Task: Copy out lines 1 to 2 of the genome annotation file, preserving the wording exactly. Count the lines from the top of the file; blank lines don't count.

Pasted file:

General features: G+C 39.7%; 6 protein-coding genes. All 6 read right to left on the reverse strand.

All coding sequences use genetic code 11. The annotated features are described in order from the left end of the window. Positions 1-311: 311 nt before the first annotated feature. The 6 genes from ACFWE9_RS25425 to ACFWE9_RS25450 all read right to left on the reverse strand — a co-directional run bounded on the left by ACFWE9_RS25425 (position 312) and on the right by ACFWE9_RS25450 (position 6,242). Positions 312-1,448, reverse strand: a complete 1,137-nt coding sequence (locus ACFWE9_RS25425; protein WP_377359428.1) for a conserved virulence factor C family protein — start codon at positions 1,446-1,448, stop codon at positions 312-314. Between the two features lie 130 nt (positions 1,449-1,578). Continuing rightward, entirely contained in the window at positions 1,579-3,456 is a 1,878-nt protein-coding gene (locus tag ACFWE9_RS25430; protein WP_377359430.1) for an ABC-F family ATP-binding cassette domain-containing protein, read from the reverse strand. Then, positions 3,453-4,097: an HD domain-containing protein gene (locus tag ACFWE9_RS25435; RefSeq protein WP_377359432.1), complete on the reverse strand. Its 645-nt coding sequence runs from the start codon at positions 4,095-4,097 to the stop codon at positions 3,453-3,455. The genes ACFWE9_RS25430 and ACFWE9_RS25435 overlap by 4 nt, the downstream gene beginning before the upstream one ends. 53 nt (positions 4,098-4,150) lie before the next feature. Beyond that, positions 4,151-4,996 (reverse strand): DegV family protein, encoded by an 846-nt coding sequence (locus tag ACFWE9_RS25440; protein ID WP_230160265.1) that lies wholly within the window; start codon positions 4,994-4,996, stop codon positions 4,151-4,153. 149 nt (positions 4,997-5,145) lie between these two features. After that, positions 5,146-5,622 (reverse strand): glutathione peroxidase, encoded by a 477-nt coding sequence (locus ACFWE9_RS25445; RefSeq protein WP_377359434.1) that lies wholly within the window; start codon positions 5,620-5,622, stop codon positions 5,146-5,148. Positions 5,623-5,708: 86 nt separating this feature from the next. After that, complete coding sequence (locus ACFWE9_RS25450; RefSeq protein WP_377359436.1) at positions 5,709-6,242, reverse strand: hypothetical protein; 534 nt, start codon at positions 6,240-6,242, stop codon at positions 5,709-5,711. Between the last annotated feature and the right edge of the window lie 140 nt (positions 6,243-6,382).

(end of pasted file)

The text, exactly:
General features: G+C 39.7%; 6 protein-coding genes. All 6 read right to left on the reverse strand.

All coding sequences use genetic code 11. The annotated features are described in order from the left end of the window. Positions 1-311: 311 nt before the first annotated feature. The 6 genes from ACFWE9_RS25425 to ACFWE9_RS25450 all read right to left on the reverse strand — a co-directional run bounded on the left by ACFWE9_RS25425 (position 312) and on the right by ACFWE9_RS25450 (position 6,242). Positions 312-1,448, reverse strand: a complete 1,137-nt coding sequence (locus ACFWE9_RS25425; protein WP_377359428.1) for a conserved virulence factor C family protein — start codon at positions 1,446-1,448, stop codon at positions 312-314. Between the two features lie 130 nt (positions 1,449-1,578). Continuing rightward, entirely contained in the window at positions 1,579-3,456 is a 1,878-nt protein-coding gene (locus tag ACFWE9_RS25430; protein WP_377359430.1) for an ABC-F family ATP-binding cassette domain-containing protein, read from the reverse strand. Then, positions 3,453-4,097: an HD domain-containing protein gene (locus tag ACFWE9_RS25435; RefSeq protein WP_377359432.1), complete on the reverse strand. Its 645-nt coding sequence runs from the start codon at positions 4,095-4,097 to the stop codon at positions 3,453-3,455. The genes ACFWE9_RS25430 and ACFWE9_RS25435 overlap by 4 nt, the downstream gene beginning before the upstream one ends. 53 nt (positions 4,098-4,150) lie before the next feature. Beyond that, positions 4,151-4,996 (reverse strand): DegV family protein, encoded by an 846-nt coding sequence (locus tag ACFWE9_RS25440; protein ID WP_230160265.1) that lies wholly within the window; start codon positions 4,994-4,996, stop codon positions 4,151-4,153. 149 nt (positions 4,997-5,145) lie between these two features. After that, positions 5,146-5,622 (reverse strand): glutathione peroxidase, encoded by a 477-nt coding sequence (locus ACFWE9_RS25445; RefSeq protein WP_377359434.1) that lies wholly within the window; start codon positions 5,620-5,622, stop codon positions 5,146-5,148. Positions 5,623-5,708: 86 nt separating this feature from the next. After that, complete coding sequence (locus ACFWE9_RS25450; RefSeq protein WP_377359436.1) at positions 5,709-6,242, reverse strand: hypothetical protein; 534 nt, start codon at positions 6,240-6,242, stop codon at positions 5,709-5,711. Between the last annotated feature and the right edge of the window lie 140 nt (positions 6,243-6,382).